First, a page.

The goal of this program is to prepare clinical psychologists, who are trained in university Departments of Psychology, for careers as clinical scientists in a variety of settings, including academic medical centers. Psychologists, who are well versed in psychological theory, experimental methodology, and quantitative skills, and committed to empirical approaches to clinical science, possess talents that are critically important for conducting clinical research. In this era, such research focuses on diverse areas of psychopathology (understood both as clinical syndromes and as transdiagnostic constructs and mechanisms) and requires multiple levels of analysis regardless of the specific phenomenon of interest. Nevertheless, additional preparation is needed to enable psychologists to work effectively with individuals with major psychiatric disorders;to collaborate with members of an interdisciplinary team, many of whom have medical backgrounds;and to compete successfully for independent research funding. In this competing renewal application, we propose to continue and refine the existing program that has become a successful model of an integrated three- year predoctoral and postdoctoral sequence for promising researchers trained initially in clinical psychology. We are requesting support only for the latter two years of the program, that is, six stipends for clinical research training at the postdoctoral level. By recruiting graduate students n clinical psychology with demonstrated scholarly accomplishments prior to the predoctoral internship, we are in a unique position to identify and prepare talented young psychologists for academic careers.
The specific aims are to provide trainees with (1) intensive clinical experience (during the internship) in the management of a broad spectrum of patients seen in an academic medical center;(2) a predoctoral and postdoctoral curriculum that enhances conceptual and practical skills in clinical research, including instruction in the responsible conduct of research;and (3) an intensive research apprenticeship (at the postdoctoral level) with an established clinical investigator and mentor. We have a sustained record of recruiting trainees from the best clinical psychology programs in the country and helping them to launch research careers. The program has made a strong showing on outcomes central to the mandate of institutional research training grants: placement of graduates in academic positions, successful pursuit by graduates of independent research projects and support, and sustained academic productivity and recognition. Among the 45 graduates still active in the work force (2 have become medically disabled), 40 (89%) have primary academic positions (39 as faculty members and 1 as a research fellow), 4 (9%) have primary clinical positions (with 3 of these 4 maintaining academic affiliations as adjunct faculty members), and 1 (2%) has a position as a research scientist in a for-profit setting. Among the 40 graduates in primary academic positions, 35 (88%) have had some external research funding.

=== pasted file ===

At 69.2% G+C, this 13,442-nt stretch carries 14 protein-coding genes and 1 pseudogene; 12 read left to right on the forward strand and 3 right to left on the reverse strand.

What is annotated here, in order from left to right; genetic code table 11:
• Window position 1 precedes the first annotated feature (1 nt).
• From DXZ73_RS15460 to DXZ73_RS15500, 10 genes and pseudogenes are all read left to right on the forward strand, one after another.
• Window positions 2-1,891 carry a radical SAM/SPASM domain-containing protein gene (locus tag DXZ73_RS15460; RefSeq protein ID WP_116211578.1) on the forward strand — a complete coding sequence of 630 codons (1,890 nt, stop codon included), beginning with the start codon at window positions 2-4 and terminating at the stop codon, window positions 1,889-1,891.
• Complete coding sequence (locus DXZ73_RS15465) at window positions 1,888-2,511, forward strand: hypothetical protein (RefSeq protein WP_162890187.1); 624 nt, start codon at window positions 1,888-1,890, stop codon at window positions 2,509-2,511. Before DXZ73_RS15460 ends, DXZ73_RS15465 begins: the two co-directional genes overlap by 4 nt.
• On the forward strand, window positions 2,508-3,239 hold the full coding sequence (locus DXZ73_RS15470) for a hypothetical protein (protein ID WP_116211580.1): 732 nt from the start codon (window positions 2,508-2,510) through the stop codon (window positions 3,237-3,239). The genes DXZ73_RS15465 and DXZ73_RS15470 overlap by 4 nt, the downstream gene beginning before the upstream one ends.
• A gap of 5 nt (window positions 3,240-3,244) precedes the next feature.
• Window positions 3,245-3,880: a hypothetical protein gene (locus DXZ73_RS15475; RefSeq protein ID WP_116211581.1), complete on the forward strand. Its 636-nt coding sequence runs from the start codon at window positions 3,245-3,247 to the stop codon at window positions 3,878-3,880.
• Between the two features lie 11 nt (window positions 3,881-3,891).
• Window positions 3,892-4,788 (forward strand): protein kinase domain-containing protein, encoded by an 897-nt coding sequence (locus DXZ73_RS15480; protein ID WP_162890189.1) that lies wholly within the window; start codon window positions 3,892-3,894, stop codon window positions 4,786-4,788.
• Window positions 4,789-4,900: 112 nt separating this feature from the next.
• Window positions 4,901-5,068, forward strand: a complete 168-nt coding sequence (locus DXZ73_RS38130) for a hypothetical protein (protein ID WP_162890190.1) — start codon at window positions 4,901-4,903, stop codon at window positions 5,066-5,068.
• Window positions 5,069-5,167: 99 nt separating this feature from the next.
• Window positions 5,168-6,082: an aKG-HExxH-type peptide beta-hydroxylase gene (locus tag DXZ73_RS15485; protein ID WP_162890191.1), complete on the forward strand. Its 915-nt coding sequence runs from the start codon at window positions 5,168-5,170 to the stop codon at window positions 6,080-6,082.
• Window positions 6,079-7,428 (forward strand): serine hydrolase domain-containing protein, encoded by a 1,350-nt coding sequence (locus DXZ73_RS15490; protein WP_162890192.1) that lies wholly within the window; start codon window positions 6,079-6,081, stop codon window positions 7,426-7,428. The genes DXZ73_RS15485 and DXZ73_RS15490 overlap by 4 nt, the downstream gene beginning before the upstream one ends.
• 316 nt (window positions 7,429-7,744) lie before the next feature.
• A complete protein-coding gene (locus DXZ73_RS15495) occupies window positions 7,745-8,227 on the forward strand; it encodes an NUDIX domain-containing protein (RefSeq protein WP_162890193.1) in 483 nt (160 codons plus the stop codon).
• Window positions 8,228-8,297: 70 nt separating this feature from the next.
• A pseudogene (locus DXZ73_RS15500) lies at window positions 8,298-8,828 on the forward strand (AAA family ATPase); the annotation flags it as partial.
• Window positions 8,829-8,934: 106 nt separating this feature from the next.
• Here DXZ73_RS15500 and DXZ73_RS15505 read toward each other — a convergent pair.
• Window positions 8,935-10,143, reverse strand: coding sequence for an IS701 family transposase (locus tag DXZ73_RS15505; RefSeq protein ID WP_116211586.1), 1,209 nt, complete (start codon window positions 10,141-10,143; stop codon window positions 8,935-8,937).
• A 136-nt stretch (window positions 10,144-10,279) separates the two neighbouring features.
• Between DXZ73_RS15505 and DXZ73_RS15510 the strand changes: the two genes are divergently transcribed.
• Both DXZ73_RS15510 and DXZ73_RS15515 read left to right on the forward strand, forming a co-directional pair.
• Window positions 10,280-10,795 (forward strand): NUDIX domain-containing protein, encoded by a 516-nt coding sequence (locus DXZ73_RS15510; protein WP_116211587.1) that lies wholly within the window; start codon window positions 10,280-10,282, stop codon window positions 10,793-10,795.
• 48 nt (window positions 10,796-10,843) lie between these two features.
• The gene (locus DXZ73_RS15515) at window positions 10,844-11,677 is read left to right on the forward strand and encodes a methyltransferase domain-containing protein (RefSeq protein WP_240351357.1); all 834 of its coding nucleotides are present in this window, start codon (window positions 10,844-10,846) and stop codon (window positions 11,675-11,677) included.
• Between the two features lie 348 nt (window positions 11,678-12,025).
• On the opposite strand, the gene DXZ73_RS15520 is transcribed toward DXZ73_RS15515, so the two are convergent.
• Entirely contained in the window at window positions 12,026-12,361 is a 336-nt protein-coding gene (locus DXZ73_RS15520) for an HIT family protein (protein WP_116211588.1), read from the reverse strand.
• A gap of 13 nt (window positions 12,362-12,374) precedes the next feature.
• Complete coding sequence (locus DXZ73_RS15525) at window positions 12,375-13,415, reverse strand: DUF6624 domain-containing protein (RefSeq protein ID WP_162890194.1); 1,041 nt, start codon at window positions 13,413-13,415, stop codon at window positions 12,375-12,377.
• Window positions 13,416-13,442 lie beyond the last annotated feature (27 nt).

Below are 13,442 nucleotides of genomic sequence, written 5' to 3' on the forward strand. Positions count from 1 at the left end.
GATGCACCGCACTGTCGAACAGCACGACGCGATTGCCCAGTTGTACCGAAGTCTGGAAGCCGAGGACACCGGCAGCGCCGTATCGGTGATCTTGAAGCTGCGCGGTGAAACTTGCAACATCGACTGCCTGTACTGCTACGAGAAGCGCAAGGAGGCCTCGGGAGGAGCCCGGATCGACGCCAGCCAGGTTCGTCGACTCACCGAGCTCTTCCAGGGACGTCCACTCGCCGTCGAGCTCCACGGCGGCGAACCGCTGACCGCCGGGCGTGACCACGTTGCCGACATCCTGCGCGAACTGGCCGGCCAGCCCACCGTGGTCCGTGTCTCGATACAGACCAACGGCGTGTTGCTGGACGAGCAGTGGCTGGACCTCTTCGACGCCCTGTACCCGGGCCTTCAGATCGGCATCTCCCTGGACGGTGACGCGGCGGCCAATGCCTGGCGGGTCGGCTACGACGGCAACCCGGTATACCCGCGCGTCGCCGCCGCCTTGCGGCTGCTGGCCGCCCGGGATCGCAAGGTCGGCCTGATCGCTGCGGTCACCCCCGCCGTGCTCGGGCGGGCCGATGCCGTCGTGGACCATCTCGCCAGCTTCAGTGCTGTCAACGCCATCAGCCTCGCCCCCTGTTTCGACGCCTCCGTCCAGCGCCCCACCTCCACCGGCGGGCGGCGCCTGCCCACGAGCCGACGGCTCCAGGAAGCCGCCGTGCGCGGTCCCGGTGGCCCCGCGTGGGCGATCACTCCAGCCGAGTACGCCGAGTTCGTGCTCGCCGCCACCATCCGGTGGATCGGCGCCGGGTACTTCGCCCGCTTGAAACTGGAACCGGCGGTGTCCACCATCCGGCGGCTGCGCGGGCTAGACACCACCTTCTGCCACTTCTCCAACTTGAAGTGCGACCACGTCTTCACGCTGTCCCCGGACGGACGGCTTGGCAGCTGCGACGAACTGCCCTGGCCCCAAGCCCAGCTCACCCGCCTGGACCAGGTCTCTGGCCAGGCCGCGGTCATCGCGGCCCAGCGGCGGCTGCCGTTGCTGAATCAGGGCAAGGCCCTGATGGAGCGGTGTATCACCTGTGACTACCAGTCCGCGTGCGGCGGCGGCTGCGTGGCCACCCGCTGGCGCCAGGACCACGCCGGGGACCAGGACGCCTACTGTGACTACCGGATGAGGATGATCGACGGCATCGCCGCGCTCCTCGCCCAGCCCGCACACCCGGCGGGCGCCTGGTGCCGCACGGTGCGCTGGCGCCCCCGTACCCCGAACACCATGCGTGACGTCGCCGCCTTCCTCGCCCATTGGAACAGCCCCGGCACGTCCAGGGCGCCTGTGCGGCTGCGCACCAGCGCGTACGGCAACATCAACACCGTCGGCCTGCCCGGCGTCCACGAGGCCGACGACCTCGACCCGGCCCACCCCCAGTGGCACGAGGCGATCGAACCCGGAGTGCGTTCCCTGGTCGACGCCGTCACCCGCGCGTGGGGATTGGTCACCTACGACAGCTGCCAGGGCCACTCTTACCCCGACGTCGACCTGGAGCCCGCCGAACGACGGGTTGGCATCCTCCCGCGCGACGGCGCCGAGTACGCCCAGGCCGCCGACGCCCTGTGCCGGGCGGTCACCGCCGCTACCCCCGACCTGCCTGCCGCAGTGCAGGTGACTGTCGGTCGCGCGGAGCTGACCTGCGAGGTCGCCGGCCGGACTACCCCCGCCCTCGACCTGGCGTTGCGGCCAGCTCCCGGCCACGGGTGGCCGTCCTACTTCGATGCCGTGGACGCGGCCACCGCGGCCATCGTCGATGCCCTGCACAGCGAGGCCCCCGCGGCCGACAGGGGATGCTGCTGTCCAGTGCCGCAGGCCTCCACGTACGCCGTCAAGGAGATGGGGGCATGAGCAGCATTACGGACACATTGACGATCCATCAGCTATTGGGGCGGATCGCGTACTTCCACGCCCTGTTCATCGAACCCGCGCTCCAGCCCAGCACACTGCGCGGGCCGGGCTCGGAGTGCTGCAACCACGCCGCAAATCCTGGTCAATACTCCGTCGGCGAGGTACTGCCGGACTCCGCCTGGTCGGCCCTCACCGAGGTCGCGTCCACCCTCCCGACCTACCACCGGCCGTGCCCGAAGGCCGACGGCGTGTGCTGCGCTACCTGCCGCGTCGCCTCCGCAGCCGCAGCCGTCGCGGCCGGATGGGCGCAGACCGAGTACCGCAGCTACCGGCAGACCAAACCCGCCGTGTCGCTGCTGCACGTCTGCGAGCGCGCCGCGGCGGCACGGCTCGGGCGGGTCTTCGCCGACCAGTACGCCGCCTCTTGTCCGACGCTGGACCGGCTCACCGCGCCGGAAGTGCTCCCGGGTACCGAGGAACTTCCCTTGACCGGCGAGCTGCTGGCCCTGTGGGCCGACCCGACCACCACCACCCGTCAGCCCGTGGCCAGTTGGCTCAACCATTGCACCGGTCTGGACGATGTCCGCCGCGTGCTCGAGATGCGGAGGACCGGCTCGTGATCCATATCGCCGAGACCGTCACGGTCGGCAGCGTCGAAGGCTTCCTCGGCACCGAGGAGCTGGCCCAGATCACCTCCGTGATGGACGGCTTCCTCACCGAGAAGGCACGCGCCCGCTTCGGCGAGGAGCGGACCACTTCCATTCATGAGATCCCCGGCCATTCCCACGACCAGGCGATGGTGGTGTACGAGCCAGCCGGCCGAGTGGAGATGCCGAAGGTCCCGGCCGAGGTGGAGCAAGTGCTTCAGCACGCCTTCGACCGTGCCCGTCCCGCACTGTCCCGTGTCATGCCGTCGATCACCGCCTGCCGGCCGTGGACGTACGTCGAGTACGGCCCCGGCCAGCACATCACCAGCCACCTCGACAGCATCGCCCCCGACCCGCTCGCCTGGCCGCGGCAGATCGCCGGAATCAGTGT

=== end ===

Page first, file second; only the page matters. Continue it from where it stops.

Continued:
Our goal is to train psychological clinical scientists needed to enhance the public health by promoting the scientific and training priorities of NIMH in an era of clinical neuroscience, e.g., a marriage of psychology and biology that examines brain-behavior relationships across multiple levels of analysis;dimensional approaches to the study of constructs and mechanisms that can be linked to both physiology and psychology;and application of such mechanistic understanding to the development and testing of increasingly effective interventions and treatment. Clinical psychologists are well-qualified to promote the translation of research findings to the clinical setting in meaningful ways because they have been in the forefront of the development of efficacious treatments that incorporate evidence-based mechanisms associated with specific psychopathology.
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